First steps


The first thing we did was talk to as many people as we could. Evan and I had worked together previously on a project that we’d built to solve a bunch of problems that it turned out nobody actually had, and we didn’t want to repeat that mistake. We talked to charities, fraternities, random people with awesome tee ideas - anyone who’d reply to an email or pick-up the phone. We talked to screen printers, fulfillment houses and shipping providers.


We also picked up an important partner, Bill Cesare. Bill was a local angel investor who had been an advisor to us on previous projects. Bill wrote us our first check (which allowed us to drop our side jobs and focus on Teespring full-time), but more importantly he joined the team to head up our operations and logistics. If I had to pick a moment in our history that had the most impact in terms of getting us where we are today, Bill joining the team would be it.



Sell sell sell


Development took about twice as long as we had initially hoped (as it always seems to). We got particularly held up on the t-shirt designer tool - which we rebuilt from scratch a grand total of three times before arriving at the iteration we launched with. During that delay period we were talking with potential customers, such as non-profits and online communities, and launching as many beta campaigns as we could.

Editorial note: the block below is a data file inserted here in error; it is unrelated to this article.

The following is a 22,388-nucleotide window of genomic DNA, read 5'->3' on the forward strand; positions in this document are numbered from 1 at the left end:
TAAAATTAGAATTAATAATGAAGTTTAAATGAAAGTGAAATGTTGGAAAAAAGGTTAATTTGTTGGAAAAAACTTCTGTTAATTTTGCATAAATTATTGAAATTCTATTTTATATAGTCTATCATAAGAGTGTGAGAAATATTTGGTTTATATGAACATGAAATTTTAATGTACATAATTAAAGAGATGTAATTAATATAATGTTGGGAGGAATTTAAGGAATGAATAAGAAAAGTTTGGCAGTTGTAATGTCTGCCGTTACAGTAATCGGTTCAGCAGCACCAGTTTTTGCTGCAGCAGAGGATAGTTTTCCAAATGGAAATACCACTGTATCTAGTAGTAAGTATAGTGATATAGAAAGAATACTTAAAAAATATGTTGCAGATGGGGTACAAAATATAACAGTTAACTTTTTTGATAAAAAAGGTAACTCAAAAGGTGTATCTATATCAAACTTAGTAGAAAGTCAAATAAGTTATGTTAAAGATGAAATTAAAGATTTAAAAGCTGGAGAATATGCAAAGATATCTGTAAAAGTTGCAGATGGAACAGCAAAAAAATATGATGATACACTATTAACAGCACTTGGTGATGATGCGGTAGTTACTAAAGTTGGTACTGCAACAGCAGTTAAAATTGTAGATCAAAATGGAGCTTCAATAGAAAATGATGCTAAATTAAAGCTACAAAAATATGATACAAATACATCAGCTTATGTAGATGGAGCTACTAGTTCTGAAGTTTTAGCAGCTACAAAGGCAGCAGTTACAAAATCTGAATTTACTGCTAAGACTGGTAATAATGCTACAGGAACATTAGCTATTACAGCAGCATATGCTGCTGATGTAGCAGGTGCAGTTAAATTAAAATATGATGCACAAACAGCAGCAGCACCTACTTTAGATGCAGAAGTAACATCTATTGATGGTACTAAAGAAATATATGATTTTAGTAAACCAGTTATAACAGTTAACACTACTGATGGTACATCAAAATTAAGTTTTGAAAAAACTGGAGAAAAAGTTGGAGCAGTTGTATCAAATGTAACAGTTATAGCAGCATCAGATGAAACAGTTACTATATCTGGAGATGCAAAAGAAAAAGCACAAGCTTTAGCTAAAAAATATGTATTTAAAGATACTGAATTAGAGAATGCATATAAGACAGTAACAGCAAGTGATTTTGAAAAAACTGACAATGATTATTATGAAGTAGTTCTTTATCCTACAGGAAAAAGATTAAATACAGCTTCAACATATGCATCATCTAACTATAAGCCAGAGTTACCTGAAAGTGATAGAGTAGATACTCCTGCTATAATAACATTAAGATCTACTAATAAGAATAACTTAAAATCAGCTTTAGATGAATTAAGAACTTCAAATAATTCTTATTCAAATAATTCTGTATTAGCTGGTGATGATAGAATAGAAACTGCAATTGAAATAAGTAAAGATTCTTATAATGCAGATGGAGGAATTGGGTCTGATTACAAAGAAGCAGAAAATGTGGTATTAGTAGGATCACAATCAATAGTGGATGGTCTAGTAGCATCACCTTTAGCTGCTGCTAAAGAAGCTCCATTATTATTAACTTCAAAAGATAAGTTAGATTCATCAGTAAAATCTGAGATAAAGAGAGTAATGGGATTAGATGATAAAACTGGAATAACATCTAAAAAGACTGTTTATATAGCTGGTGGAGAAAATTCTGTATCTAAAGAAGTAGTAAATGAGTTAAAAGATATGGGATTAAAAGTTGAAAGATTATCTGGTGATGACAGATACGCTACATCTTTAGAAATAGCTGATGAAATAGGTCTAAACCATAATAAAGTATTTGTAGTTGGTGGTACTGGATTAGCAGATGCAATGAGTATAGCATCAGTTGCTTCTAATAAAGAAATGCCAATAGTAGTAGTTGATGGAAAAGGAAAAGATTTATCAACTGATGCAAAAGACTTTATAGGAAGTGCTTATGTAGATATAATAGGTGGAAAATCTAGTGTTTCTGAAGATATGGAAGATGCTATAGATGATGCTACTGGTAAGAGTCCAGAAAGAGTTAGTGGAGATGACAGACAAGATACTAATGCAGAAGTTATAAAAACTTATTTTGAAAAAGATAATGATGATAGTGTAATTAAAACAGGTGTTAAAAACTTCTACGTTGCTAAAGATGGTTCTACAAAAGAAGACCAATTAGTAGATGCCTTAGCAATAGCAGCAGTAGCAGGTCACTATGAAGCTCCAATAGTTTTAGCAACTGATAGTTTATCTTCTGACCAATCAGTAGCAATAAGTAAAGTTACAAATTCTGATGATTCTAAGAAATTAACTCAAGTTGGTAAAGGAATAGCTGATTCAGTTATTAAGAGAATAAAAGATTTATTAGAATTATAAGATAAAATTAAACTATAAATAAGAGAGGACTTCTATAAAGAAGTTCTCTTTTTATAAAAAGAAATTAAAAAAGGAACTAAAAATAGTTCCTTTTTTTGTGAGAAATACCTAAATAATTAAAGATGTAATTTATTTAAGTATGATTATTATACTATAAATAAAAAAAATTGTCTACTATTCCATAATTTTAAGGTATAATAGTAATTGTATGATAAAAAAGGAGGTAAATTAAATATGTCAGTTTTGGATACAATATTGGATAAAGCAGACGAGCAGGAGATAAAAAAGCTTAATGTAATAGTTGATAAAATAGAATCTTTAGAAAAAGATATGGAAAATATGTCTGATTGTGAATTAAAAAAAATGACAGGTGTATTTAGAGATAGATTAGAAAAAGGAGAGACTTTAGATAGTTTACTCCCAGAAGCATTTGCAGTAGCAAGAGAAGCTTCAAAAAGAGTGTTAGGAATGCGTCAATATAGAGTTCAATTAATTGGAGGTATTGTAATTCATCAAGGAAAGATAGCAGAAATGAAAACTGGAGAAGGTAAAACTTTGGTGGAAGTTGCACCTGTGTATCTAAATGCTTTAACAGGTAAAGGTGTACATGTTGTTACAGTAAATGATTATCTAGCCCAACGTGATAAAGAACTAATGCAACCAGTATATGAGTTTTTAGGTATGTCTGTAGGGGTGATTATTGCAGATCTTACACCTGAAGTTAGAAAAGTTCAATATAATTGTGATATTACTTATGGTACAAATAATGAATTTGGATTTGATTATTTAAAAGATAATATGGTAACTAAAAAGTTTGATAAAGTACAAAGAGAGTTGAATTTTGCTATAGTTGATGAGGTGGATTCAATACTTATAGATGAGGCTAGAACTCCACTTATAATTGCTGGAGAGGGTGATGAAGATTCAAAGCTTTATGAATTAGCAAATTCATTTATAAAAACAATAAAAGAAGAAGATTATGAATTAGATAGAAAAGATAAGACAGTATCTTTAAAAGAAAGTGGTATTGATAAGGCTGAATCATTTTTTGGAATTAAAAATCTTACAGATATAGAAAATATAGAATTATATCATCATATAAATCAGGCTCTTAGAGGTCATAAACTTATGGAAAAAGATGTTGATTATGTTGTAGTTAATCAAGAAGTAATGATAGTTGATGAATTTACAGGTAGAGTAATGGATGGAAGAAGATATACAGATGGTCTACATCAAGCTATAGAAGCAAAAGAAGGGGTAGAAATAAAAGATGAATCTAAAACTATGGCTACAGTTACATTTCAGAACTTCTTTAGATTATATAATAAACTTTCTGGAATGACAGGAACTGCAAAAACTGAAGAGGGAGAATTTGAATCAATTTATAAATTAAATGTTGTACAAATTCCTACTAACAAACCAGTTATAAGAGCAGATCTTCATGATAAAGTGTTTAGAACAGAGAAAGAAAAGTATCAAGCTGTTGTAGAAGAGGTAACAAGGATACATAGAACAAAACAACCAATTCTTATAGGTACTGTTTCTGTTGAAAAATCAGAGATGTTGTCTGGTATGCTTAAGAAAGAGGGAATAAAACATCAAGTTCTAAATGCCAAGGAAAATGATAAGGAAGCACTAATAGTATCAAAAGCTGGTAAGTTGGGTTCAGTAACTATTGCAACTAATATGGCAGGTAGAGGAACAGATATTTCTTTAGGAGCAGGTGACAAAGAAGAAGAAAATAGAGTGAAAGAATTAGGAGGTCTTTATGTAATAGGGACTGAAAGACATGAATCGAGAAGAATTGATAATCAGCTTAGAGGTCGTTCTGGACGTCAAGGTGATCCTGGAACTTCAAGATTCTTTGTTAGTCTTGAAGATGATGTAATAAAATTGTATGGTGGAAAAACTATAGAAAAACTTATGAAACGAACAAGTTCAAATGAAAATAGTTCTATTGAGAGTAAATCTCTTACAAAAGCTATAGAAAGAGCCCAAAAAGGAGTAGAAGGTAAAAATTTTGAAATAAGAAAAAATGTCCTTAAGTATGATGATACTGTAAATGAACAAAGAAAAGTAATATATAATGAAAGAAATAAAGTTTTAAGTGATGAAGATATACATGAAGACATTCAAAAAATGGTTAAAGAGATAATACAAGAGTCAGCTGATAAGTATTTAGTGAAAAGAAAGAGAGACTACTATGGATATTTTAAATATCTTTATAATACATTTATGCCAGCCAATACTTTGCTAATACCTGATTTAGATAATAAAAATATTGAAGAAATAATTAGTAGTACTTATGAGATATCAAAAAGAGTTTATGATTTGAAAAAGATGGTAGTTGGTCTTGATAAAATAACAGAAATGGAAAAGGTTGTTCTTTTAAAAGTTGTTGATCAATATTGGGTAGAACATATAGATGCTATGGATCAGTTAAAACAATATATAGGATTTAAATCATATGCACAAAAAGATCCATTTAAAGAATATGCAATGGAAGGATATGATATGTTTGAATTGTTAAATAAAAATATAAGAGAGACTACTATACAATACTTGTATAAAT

Right away we could see that it wasn’t as easy to sign up new customers as we’d hoped, especially without a design tool. While people seemed sold on the concept, nobody wanted to take the time to create their own design or launch their campaign. We ended up providing hours and hours of design consultations to groups that would only sell ~50 t-shirts, it was hugely unprofitable and there wasn’t a chance it would scale - but it created happy customers and that was what we needed.


Tees starting to stack up in June


One of the early breaks we got was from two members of the programming community, substack and pkrumins. They launched a series of awesome tees based off of substack’s art including teespring.com/nodejs, teespring.com/oaklandjs and teespring.com/hjkl (which pkrumins created for an article he wrote on the history of vim keys) which not only sold well but also connected us to the hacker community - which has been a huge source of referrals, connections and feedback for us. HJKL introduced Teespring to veb (the author of “How I made money with Teespring”), who then introduced Teespring to the good folks at TWiT - who now hold the record for the most items sold in one campaign with 2,677 tees on www.teespring.com/twit. Awesome Pycoders Weekly tees